There is something sanctimonious and condescending about a big writer guy tweeting about how bad the platform is when they have gained so much influence and power from using it; it is not dissimilar from the rash of “regreditorials” from men who got really, really rich building tech companies and then realized that Facebook and Google are actually pretty bad for everyone but themselves.
Here is where I will bravely admit that I sometimes enjoy being on Twitter. I’ve made actual friends there, and I owe probably a decent chunk of my career to having a little bit of a Twitter following. It’s not always good; I don’t love the anxious feeling I get when I’m scrolling simply because it is something to do that is not the thing I should be doing, but that is less Twitter’s fault than my own inability to manage my time. I don’t like when people are being mean or scoldy in a way that goes beyond merely annoying and into “these feelings should maybe be dealt with in private.” And I don’t like that Twitter makes people feel as though if they’re not saying the loudest, most extreme version of the thing they are trying to say, then they’re not saying anything at all.
Maybe you’re not on Twitter and this sounds incredibly dramatic. Even so, if you have used the internet at all you have participated in and benefited from the platform’s influence, either the actually important parts (many a grassroots social movement, for one) or the still-pretty-important parts (iconic shitposts, inventive joke formats). Without Twitter, we wouldn’t have Black Twitter or Weird Twitter or all the other forms of delightful internet-born humor that have made their way into mainstream culture. Like all social platforms, Twitter is a double-edged sword: By shoving millions of people into a single virtual room, the mechanisms by which progressive change can flourish work just as well for the movements opposing it. I will spare you the lecture on echo chambers and extremist rabbit holes because I’d argue that what these common critiques often miss is that the problem of Twitter is less that it’s an ad-supported, algorithmic feed and more that it’s simply too big for any one company to manage. The same is even more true for Facebook, Instagram, TikTok, YouTube, Google, Apple, and most of the platforms that are now so integral to American life that losing or breaking up one of them is almost unfathomable.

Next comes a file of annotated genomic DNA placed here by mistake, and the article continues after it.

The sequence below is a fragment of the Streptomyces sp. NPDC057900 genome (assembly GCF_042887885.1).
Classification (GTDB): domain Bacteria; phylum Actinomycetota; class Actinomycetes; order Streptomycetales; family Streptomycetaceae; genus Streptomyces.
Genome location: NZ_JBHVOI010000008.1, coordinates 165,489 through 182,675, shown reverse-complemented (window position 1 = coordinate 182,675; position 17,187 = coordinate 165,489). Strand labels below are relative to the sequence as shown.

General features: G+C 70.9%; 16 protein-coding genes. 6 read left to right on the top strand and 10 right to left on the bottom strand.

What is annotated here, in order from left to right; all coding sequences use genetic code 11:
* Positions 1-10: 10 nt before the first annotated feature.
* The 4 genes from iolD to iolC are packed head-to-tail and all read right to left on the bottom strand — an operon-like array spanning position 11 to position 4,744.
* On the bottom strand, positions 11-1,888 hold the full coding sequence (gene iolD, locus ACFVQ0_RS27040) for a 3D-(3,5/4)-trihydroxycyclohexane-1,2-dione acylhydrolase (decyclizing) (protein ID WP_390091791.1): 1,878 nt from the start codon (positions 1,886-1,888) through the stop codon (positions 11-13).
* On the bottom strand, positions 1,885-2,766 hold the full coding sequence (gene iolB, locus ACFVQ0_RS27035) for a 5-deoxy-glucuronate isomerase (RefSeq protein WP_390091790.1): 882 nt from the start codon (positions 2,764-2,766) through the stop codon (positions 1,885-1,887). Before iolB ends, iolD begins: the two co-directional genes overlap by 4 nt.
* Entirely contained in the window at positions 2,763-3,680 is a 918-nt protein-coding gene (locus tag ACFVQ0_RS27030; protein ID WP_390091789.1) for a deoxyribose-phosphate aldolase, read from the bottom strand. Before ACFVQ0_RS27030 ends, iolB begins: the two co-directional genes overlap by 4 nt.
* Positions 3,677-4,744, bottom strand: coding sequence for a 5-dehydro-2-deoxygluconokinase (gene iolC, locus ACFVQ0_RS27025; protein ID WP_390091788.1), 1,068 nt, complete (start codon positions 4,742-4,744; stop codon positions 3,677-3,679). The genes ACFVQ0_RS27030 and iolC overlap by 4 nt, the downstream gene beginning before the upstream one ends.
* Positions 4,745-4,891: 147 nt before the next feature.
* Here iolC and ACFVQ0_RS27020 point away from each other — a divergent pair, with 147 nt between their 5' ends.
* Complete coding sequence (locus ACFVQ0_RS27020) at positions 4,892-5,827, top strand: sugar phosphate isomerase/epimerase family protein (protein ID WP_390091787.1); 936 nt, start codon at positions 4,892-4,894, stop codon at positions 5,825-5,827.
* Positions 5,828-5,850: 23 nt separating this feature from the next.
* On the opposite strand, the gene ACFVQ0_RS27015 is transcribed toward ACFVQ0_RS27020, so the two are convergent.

Perhaps its new leader will make the site so unpleasant as to be unusable for normal people. That would be a really, really weird thing to witness. Consider the lost clout! Consider the meltdowns! But I think it would take a great deal of mismanagement for that to happen. After all, how could anyone think that creating a message board made up of more than 200 million writers too ugly to be of much interest on Instagram or too sexy for its puritanical content restrictions would yield results that were anything less than what Twitter is: chaotic, fun, evil, disgusting, delightfully sinister, a billion other things. How could it have been any different? And how could we ever look away?